Islam in Europe and Islamophobia
Meeting of the Council of European Bishops’ Conferences (CCEE)
The meeting of the Council of the European Bishops’ Conferences (CCEE) for relations with Muslims in Europe was held in Turin on 31 May to 2 June this year and involved some thirty participants coming from around twenty European countries as well as Tunisia and Turkey, who were all welcomed by Archbishop Cesare Nosiglia and Fr. Dr Andrea Pacini, Secretary of the Piedmont-Val d’Aoste Committee on inter-religious dialogue.
Further to the wave of insurgencies in Arab countries; relations between Christians and Muslims in these countries; and with the hope that in the process, which is underway Arab Christians will benefit from a full acquisition of the right to religious freedom and a true egalitarian citizenship as rightly mentioned by Mgr Maroun Lahham, the Archbishop of Tunis; two key topics figured on the agenda in connection with the issue of incorporating Muslim communities into European society: European Islam as seen from the perspective of Church-State relations in Europe, together with the rise of Islamophobia in Christian communities and in society as a whole.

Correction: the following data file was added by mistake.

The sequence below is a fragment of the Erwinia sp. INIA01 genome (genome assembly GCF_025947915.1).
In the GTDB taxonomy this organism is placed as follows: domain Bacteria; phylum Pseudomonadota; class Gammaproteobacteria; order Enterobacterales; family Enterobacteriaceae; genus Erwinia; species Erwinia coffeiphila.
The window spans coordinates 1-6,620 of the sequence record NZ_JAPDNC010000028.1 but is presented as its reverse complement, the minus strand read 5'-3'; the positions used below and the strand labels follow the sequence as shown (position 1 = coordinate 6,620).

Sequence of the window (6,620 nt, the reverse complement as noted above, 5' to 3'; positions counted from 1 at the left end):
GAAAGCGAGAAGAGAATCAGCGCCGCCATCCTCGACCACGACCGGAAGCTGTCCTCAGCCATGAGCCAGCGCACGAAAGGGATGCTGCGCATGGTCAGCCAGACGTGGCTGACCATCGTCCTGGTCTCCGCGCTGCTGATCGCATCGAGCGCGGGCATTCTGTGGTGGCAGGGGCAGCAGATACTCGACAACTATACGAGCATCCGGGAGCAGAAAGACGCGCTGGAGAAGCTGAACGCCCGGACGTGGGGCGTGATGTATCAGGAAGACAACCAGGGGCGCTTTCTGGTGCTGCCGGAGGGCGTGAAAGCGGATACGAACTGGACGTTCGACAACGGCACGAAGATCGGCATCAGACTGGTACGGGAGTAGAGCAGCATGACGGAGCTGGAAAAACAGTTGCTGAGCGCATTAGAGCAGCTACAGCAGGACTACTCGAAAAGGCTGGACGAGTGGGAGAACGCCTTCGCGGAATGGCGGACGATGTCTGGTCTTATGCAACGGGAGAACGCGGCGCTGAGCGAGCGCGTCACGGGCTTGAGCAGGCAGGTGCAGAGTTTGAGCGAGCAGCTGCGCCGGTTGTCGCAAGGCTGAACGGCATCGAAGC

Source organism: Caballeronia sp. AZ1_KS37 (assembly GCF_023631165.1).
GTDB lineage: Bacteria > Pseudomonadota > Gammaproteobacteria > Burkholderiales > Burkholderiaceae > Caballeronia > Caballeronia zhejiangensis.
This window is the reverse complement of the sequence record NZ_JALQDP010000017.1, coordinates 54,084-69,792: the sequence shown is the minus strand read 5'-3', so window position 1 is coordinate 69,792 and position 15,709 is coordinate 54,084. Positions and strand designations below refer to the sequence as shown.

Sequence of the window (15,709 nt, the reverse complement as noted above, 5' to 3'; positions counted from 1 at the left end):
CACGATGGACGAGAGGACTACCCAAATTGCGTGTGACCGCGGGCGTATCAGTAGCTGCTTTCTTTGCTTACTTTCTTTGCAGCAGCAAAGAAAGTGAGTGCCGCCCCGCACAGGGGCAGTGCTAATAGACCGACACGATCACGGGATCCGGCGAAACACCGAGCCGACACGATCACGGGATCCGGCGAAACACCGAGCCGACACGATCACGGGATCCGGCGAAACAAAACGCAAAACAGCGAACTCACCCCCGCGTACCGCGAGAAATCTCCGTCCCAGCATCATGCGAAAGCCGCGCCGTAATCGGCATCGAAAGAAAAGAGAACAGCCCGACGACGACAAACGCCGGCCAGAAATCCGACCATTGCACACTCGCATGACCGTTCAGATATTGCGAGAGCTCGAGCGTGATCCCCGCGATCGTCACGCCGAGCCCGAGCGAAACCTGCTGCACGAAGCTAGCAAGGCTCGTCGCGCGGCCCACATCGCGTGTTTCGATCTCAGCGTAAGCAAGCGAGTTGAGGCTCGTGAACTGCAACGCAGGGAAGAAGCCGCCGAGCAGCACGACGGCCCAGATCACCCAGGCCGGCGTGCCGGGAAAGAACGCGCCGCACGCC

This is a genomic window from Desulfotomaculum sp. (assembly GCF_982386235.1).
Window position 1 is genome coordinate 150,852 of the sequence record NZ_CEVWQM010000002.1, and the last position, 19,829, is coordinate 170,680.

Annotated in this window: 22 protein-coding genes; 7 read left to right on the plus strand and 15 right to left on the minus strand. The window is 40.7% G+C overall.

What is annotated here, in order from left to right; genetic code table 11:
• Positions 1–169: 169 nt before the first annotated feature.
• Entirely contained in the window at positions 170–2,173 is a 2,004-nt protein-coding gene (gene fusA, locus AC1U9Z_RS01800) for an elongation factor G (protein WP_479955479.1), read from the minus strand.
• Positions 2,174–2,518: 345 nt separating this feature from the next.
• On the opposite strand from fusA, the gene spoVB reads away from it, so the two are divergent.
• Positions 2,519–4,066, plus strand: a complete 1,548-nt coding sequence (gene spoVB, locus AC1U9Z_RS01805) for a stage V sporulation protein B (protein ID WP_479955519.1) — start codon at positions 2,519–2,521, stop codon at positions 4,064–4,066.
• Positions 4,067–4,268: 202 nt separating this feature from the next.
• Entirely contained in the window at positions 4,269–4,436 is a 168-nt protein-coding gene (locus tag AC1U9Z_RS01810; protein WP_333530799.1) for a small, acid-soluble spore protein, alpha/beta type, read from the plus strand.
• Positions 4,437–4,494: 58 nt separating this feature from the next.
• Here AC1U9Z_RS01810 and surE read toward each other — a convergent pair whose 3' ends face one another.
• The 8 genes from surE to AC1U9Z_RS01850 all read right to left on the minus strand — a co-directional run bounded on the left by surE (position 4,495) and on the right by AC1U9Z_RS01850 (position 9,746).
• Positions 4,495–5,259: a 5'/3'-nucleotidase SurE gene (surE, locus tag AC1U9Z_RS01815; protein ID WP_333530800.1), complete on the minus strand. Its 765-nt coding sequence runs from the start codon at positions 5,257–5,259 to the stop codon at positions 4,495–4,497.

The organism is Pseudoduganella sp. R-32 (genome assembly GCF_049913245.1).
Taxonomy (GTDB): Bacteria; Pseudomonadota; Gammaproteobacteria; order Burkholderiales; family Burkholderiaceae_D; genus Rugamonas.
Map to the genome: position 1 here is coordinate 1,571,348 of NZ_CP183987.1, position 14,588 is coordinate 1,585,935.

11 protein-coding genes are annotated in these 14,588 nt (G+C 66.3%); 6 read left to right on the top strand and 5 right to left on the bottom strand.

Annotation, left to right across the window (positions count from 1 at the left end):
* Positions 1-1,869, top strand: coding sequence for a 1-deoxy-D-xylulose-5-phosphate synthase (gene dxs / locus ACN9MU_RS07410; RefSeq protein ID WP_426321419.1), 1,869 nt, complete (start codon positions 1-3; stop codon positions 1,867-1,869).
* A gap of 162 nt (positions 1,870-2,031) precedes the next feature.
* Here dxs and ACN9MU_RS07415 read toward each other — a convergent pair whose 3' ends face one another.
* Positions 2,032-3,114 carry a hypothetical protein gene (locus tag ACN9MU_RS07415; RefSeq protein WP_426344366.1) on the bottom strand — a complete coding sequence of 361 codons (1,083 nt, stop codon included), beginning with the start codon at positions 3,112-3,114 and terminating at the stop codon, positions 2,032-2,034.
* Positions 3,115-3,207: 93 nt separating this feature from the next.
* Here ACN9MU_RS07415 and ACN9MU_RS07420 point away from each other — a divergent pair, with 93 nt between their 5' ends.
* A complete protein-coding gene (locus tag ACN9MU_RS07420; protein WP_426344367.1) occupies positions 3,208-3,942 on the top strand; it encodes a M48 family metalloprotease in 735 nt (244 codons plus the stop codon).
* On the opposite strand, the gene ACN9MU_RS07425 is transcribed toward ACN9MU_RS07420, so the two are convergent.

Just how closely the topics of this meeting were linked to current events was brought home by the deadly attacks that would be perpetrated six weeks later in Oslo and on Utoya Island by the Norwegian Anders Breivik in the name of the fight against a so-called ‘Islamisation’ of his country and, more generally, of Europe, which he saw as due to the laxity of the prevailing policies of multiculturalism and immigration.
Islam becoming institutionalised in Europe
The Muslim faith exists as a minority religion in Europe. On this point Alessandro Ferrari, professor of law at the University of Insubria, commented that, in comparison with the religions traditionally rooted in Europe, these believers are put at a disadvantage with regard to the reasonable limits, which can be placed on the exercise of the right to religious freedom (e.g. the wearing of the veil, opposition to the building of mosques and minarets …). Quite at odds with the organisational autonomy of religions is the current obsession with trying to force a one-size-fits-all notion of Islam in its relationship with public authorities.